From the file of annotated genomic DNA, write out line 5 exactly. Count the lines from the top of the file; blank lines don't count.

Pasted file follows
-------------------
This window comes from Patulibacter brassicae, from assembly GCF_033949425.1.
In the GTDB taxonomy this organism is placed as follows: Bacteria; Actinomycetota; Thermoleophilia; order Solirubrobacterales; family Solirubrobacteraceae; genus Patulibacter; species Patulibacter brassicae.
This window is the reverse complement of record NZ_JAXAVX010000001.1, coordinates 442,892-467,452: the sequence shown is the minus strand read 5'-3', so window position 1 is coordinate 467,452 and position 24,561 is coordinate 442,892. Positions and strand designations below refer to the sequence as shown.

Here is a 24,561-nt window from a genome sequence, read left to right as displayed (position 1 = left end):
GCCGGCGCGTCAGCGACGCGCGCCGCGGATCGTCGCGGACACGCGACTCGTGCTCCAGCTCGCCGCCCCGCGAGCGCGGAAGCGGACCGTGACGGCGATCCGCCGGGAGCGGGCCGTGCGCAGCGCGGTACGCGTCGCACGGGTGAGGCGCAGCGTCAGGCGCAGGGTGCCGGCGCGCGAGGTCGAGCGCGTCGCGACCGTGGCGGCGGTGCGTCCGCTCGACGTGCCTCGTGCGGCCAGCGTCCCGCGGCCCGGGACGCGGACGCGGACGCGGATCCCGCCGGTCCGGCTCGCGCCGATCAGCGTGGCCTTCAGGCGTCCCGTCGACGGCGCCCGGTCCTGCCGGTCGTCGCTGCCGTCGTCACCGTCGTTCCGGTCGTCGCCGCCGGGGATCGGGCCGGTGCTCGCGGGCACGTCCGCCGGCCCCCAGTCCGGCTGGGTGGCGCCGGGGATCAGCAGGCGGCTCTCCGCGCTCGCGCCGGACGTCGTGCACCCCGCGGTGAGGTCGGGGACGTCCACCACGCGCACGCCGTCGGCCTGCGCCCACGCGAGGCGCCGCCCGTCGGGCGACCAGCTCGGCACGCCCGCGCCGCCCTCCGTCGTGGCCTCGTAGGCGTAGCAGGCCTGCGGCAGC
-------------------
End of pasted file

GCCGGCGCGTCAGCGACGCGCGCCGCGGATCGTCGCGGACACGCGACTCGTGCTCCAGCTCGCCGCCCCGCGAGCGCGGAAGCGGACCGTGACGGCGATCCGCCGGGAGCGGGCCGTGCGCAGCGCGGTACGCGTCGCACGGGTGAGGCGCAGCGTCAGGCGCAGGGTGCCGGCGCGCGAGGTCGAGCGCGTCGCGACCGTGGCGGCGGTGCGTCCGCTCGACGTGCCTCGTGCGGCCAGCGTCCCGCGGCCCGGGACGCGGACGCGGACGCGGATCCCGCCGGTCCGGCTCGCGCCGATCAGCGTGGCCTTCAGGCGTCCCGTCGACGGCGCCCGGTCCTGCCGGTCGTCGCTGCCGTCGTCACCGTCGTTCCGGTCGTCGCCGCCGGGGATCGGGCCGGTGCTCGCGGGCACGTCCGCCGGCCCCCAGTCCGGCTGGGTGGCGCCGGGGATCAGCAGGCGGCTCTCCGCGCTCGCGCCGGACGTCGTGCACCCCGCGGTGAGGTCGGGGACGTCCACCACGCGCACGCCGTCGGCCTGCGCCCACGCGAGGCGCCGCCCGTCGGGCGACCAGCTCGGCACGCCCGCGCCGCCCTCCGTCGTGGCCTCGTAGGCGTAGCAGGCCTGCGGCAGC